COVID-19 News and Information
UPPER EAST SIDE, Manhattan (WABC) -- While many people recover from the coronavirus, some deal with the lingering effects of the virus for months after. These so-called long haulers are sharing information and giving each other support in an online community.
"You are absolutely terrified, every time you close your eyes, you think, 'Am I going to wake up?'" said Erica Ross, COVID-19 survivor.
Back in March in New York City, the dark days of COVID-19, Ross was convinced she wouldn't beat the virus.
Alone in her Upper East Side apartment, she made an agonizing decision.
"I put a sticky note on my front door with my best friend's phone number as my emergency contact in case I died and they needed to know what to do with my body," she said.
Ross spent weeks in bed with double pneumonia, a high fever, agonizing joint pain and headaches, and a wicked cough.
Then, there were the terrifying mind games.
"You're like a bomb that can explode at any time. When you're sick you have the ability to kill someone and that's a very overwhelming feeling," Ross said.
Even now, 7 months later, though Erica has tested negative for COVID, the lingering effects can at times be unbearable and baffling.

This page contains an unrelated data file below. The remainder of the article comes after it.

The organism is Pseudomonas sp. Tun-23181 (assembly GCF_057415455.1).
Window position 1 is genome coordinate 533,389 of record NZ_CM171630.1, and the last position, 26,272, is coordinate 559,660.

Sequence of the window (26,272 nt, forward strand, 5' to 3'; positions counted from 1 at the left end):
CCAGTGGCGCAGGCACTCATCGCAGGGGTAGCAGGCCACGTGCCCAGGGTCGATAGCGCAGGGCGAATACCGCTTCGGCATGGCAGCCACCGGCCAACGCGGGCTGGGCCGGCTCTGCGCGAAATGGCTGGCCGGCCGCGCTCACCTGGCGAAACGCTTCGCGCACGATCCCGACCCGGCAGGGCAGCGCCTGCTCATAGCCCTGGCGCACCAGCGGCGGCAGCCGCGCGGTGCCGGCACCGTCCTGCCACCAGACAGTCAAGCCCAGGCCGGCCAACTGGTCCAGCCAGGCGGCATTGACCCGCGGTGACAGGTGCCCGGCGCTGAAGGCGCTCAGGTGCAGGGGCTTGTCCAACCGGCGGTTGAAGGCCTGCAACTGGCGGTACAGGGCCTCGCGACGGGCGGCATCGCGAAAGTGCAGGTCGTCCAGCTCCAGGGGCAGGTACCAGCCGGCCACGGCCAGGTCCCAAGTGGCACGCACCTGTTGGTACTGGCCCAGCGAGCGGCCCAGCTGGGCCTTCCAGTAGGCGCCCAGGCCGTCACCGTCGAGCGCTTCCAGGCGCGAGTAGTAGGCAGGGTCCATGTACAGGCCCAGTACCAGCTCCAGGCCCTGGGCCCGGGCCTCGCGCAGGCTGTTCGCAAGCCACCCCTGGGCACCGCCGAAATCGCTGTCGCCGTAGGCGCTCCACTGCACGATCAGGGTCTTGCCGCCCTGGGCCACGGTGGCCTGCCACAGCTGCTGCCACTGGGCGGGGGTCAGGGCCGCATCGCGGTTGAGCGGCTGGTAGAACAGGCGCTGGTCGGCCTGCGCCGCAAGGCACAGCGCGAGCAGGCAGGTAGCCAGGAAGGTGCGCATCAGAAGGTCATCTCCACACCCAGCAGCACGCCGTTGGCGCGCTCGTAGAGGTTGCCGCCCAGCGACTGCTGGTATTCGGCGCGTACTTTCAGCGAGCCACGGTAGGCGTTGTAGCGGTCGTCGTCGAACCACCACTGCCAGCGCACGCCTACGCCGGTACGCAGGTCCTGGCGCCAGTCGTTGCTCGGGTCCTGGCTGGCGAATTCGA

"I would smell cigarette smoke where ever I went," she said.
That's something that each and every one of these other so-called long haulers can relate to.
"Nobody seemed to understand what I was going through," one person said.
"It actually it bought me to tears because I realized I wasn't insane," another added.
The COVID-19 survivors lean on each other for support.
"The biggest thing is the psychological aspect, knowing I'm not alone in this and I'm not crazy," a survivor said.
"That's why I joined this group, there has to be people with the same symptoms to validate my concerns and it did," another said.
This is getting them though the unexpected post COVID battle, one zoom at a time.
I get these blue lines that would come in my hands and fingers and no doctor could figure out what it was," a survivor said.
Ross told Eyewitness News that linking up with this community has been crucial to her recovery.
"I felt heard, I felt like I had a voice again and I knew I was in good company with other people trying to figure this out together," she said.
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